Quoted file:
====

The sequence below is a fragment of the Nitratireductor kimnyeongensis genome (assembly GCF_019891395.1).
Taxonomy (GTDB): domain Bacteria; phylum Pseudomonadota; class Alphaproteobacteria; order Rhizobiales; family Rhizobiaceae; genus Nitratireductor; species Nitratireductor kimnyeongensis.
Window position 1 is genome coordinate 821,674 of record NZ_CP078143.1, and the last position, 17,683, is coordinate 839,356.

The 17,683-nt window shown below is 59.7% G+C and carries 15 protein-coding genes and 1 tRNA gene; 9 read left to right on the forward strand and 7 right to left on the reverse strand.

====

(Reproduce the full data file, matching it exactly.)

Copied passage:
The sequence below is a fragment of the Nitratireductor kimnyeongensis genome (assembly GCF_019891395.1).
Taxonomy (GTDB): domain Bacteria; phylum Pseudomonadota; class Alphaproteobacteria; order Rhizobiales; family Rhizobiaceae; genus Nitratireductor; species Nitratireductor kimnyeongensis.
Window position 1 is genome coordinate 821,674 of record NZ_CP078143.1, and the last position, 17,683, is coordinate 839,356.

The 17,683-nt window shown below is 59.7% G+C and carries 15 protein-coding genes and 1 tRNA gene; 9 read left to right on the forward strand and 7 right to left on the reverse strand.